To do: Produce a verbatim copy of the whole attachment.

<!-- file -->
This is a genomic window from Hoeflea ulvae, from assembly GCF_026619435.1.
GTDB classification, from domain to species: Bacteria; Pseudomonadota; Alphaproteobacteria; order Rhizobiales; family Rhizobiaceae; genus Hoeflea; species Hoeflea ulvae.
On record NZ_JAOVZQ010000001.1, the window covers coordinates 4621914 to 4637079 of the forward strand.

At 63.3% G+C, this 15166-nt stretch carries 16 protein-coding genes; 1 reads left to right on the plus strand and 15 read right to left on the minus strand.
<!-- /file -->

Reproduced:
This is a genomic window from Hoeflea ulvae, from assembly GCF_026619435.1.
GTDB classification, from domain to species: Bacteria; Pseudomonadota; Alphaproteobacteria; order Rhizobiales; family Rhizobiaceae; genus Hoeflea; species Hoeflea ulvae.
On record NZ_JAOVZQ010000001.1, the window covers coordinates 4621914 to 4637079 of the forward strand.

At 63.3% G+C, this 15166-nt stretch carries 16 protein-coding genes; 1 reads left to right on the plus strand and 15 read right to left on the minus strand.